Schools across the country have had to deal with a slew of logistics issues with graduation ceremonies transitioning into virtual events as a result of social distancing efforts made in the wake of the coronavirus pandemic. Now, some colleges and universities are having to navigate through a different kind of problem whilst moving their ceremonies online.
Oklahoma City University’s top official has had to apologize after a racist and “hate-filled attack” occurred during the school’s virtual graduation ceremony on Saturday, May 9, CNN affiliate KFOR reported.
OCU President Martha Burger says her institution condemns all forms of hatred and bigotry.
"We are heartbroken and outraged at the hate-filled attack that occurred at the end of our virtual graduation celebration today," Burger said in a statement. "During a time that should have been focused on recognizing our graduating students, an unknown source was able to bypass the system and display racist and offensive language. I want to be clear, OCU stands against racism, bigotry, and anti-Semitism."
It’s unclear as to what exactly was displayed, however a parent of a graduate who was viewing the graduation told KOCO 5 that the ceremony came to a screeching halt when the site was hacked with racial slurs and swastikas put on the screen just as 2020 graduate Jay Williams, who is Black, was giving the opening blessing.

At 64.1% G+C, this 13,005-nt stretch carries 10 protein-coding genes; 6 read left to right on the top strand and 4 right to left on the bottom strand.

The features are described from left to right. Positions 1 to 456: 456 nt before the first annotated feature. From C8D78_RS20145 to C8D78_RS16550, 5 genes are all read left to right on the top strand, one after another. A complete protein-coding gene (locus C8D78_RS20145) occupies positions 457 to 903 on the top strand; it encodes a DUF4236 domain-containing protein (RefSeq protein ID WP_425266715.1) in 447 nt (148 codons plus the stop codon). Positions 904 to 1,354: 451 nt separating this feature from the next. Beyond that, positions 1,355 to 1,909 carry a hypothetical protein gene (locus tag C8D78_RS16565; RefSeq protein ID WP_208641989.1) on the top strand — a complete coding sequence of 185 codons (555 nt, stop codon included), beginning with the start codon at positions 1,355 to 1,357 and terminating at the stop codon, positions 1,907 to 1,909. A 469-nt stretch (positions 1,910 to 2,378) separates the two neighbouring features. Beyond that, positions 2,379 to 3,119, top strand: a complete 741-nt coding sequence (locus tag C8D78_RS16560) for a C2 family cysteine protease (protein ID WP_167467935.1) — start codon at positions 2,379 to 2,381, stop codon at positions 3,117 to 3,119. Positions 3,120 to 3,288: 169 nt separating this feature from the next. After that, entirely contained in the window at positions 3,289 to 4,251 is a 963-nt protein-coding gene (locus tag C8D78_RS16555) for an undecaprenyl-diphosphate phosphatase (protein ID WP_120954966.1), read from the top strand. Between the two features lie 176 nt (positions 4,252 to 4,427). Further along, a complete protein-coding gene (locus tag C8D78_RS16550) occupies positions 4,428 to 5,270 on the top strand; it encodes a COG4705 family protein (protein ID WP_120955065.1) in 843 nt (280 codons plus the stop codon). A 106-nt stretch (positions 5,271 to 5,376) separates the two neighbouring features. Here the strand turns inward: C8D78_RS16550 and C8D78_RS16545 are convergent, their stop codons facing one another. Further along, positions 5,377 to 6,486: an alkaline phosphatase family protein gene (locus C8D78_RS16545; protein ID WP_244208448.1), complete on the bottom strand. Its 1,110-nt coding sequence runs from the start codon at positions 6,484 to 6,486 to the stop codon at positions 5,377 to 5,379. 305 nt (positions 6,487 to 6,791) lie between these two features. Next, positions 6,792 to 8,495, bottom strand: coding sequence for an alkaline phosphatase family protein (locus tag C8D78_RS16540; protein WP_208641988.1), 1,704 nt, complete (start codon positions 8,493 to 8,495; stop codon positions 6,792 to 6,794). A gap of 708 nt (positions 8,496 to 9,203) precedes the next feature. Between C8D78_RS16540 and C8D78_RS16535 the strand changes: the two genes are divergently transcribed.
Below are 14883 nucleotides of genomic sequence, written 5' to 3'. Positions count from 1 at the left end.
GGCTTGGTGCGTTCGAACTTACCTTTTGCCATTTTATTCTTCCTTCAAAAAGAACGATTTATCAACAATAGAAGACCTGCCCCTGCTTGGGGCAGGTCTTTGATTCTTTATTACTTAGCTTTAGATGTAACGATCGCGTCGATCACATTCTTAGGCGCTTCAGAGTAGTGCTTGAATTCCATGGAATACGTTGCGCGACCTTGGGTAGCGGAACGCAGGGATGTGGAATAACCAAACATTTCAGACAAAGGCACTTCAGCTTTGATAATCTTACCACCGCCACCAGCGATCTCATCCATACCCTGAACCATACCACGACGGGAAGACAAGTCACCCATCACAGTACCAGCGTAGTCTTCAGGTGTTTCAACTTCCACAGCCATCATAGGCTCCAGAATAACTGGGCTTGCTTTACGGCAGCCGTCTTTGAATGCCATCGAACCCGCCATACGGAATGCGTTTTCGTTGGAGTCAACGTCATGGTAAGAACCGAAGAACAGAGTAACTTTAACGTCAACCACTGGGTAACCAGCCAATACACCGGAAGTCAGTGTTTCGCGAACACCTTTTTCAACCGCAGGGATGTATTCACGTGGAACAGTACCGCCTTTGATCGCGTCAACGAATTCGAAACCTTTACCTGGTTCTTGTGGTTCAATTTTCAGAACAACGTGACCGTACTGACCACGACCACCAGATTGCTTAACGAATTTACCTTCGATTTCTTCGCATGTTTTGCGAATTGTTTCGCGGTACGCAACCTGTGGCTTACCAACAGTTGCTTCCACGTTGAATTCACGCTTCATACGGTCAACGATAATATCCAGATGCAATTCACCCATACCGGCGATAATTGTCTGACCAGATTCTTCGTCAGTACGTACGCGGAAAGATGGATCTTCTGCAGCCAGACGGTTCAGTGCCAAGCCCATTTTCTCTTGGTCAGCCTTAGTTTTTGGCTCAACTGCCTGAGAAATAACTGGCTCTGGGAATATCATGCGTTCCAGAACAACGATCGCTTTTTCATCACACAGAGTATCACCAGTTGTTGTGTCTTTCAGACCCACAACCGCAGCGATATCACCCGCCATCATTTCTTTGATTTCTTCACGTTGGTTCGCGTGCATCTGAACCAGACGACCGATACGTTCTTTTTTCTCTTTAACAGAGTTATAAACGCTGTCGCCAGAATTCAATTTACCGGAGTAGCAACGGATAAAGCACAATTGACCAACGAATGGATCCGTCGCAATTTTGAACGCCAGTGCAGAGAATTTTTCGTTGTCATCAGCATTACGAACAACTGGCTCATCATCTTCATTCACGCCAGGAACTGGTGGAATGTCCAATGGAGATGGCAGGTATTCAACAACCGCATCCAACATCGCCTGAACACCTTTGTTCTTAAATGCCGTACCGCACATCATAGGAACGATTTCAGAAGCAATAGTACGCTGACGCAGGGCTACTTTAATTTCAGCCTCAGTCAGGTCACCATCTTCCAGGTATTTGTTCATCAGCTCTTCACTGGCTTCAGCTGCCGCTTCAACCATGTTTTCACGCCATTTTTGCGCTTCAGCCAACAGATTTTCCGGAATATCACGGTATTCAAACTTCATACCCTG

OCU officials said they are in the process of filing a report to federal and state authorities and have assured that "all participant data is provided to investigators." The school will also work with law enforcement officials as they identify those involved in the attack.
"We are deeply hurt and saddened by the pain that has been inflicted upon our community," Burger continued. "The class of 2020 has been champions of diversity and inclusion, and we will continue to show love and support to each other as a university family in the aftermath of this hate."
U.S. Rep. Kendra Horn also released a statement in regards to the racist hack:
"I am heartbroken and angered by the racist and anti-Semitic actions that defaced today’s Oklahoma City University graduation ceremony. It is especially tragic that this hate-filled attack marred a day meant for celebration, a day already made harder by the inability to gather in person due to the COVID-19 crisis,” she said.
“This type of hate crime serves as a potent reminder that we still have much work to do. Hate lays the groundwork for violence and we must stand together against it. To heal these deep wounds, we must look with unflinching honesty at the sources of extremism, acknowledge and learn from our past, listen to each other, and share our experiences. We cannot, nor will we, turn a blind eye to this behavior. We are stronger when the diversity of our communities is celebrated.”
She continued: "Let me be clear -- racism must not be tolerated in our community. We must hold those responsible accountable and confront racism wherever it exists."